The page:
Adam Nusrallah, a UT Dallas grad who produced the animated short Sticky with 32 of his classmates, joined Explosm much later in 2015 as a production assistant before rising the ranks to become producer on all C&H multimedia. He now plays a critical role in C&H’s expansion into other realms, such as book publishing and video games.

But no one would be playing Joking Hazard, or the upcoming video game Rapture Rejects if the founders made the comic like every other webcomic of its time.

Between an accessible premise (again — stick figures!) and letting fans share their content on social media rather than force traffic to the actual Explosm website, the creators ensured Cyanide & Happiness would evolve while still retaining a deceptively simplistic, almost childish visual aesthetic.

There were also technical and financial reasons why other webcomic artists didn’t like hyperlinking.

“One big reason was the cost of server space and bandwidth,” says Wilson.

Web hosting was expensive, and hyperlinking put a strain on a creators’ limited website bandwidth. Thus, it became “offensive” to a creator to share their work. Because even if credited them, you weren’t giving them the traffic they needed. “If you had an image on your website and it got shared, the bandwidth would exceed. The fact that we allowed hyperlinking helped us.”

Explosm’s embrace of hyperlinking was timely, as Facebook, Twitter, and Tumblr surfaced to allow for funny doodles to get retweeted and reblogged alongside something called “memes.”

“That was a big deal. That is the nature of things now but it wasn’t back then. It’s a social thing.”

Wilson also believes the identity of C&H was different than most webcomics. In broad strokes, the majority of other creators were carefully building original IP while “we were doing gags.”

“I can understand why people would [block hyperlinking],” he says. “We were doing jokes. It’s different than a piece of art people are freebooting.”

“There’s a vulnerability to being an artist,” Nusrallah says. “Even if they want to, everybody goes through getting over that hurdle of sharing it.”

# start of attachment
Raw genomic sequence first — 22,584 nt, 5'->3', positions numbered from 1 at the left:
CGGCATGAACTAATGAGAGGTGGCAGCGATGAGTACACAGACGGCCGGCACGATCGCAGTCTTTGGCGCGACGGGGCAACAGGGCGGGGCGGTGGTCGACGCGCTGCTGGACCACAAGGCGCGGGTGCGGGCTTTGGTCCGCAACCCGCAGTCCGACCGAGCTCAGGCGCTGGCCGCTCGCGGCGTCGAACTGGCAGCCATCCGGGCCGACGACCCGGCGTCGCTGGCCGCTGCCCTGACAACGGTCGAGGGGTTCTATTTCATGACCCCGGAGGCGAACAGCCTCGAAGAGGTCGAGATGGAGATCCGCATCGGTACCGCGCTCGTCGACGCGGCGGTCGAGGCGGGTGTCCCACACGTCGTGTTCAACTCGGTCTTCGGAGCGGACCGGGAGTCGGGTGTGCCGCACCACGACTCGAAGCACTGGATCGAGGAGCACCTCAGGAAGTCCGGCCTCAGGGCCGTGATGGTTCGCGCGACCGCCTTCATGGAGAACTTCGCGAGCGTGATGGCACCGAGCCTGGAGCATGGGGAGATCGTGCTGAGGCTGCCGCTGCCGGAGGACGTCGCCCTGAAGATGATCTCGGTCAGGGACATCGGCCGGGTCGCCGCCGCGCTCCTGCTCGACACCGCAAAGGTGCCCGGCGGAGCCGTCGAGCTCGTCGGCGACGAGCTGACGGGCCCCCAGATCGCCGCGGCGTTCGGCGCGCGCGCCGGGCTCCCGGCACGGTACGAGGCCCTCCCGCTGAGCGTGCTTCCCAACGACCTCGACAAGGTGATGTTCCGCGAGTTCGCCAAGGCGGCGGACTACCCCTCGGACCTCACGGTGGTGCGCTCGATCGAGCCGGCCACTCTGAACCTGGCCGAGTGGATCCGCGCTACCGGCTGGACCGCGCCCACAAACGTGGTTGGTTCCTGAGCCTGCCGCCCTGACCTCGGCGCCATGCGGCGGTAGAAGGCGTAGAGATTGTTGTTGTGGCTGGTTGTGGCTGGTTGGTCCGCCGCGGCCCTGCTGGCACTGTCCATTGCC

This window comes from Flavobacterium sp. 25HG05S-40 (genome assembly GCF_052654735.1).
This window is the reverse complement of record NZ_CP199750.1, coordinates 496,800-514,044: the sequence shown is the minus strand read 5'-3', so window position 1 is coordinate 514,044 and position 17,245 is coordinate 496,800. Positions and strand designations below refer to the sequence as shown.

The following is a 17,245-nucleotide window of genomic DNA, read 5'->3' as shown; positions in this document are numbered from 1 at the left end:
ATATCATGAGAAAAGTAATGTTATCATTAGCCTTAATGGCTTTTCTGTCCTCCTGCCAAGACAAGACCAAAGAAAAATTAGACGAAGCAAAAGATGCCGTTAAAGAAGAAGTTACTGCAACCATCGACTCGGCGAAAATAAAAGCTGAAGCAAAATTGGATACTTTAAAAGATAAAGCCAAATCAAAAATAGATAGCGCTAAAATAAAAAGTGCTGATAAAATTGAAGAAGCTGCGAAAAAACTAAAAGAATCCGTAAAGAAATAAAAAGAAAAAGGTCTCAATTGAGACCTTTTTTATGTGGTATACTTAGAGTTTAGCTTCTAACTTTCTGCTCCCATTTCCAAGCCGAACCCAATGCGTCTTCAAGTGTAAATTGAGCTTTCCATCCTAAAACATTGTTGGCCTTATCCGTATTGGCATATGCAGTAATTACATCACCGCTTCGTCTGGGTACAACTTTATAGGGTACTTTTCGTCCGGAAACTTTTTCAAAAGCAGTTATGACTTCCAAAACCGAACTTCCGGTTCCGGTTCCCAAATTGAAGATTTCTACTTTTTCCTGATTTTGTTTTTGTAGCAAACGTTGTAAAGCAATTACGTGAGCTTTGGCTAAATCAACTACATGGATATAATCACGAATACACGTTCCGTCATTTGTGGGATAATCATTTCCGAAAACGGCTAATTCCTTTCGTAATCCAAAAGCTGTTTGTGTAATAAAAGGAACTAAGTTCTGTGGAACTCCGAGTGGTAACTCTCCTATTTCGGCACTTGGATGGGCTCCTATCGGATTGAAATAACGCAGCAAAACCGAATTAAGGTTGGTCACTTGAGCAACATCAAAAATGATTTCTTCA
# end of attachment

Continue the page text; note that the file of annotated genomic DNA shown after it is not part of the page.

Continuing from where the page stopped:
Webcomics aren’t dead, but the culture is past its prime. Despite that, Cyanide & Happiness has thrived, its creators adapting and expanding to new mediums at a careful pace. When a big opportunity in Hollywood came around in 2013, Explosm turned it down, and chose to go to Kickstarter to fund what would become the mega popular Cyanide & Happiness animated series on the 8.5 million subscriber-strong Explosm Entertainment channel on YouTube.

“We hit a tier where we’ll do a short every week without thinking about what that entailed,” Nusrallah remembers. That was “five or six” years ago, “and we haven’t missed a single one since.”

YouTube’s recent demonetization of offensive content hit Explosm hard, even though Cyanide & Happiness isn’t obscenely offensive. (In one short from 2014, a racist caricature named “Speed Racist” dies a slow, painful death. Nothing wrong there.) In May, Explosm opened up a Patreon as a new avenue of revenue. The fans blamed YouTube than the beloved creators. (Most of them, anyway.)

Meanwhile, the card game Joking Hazard is continuing to expand, and in “2018-ish,” Explosm will release the second Cyanide & Happiness video game, a Fortnite-style battle royale titled Rapture Rejects.

Not bad for a couple of teenagers on the internet.

“We’d love to see where it can go,” Wilson says about the future of Cyanide & Happiness. “I know we have our dreams sitting in the theater watching a C&H movie because why not? We were talking about a Broadway play. I don’t know how it would work out. But it would be funny.”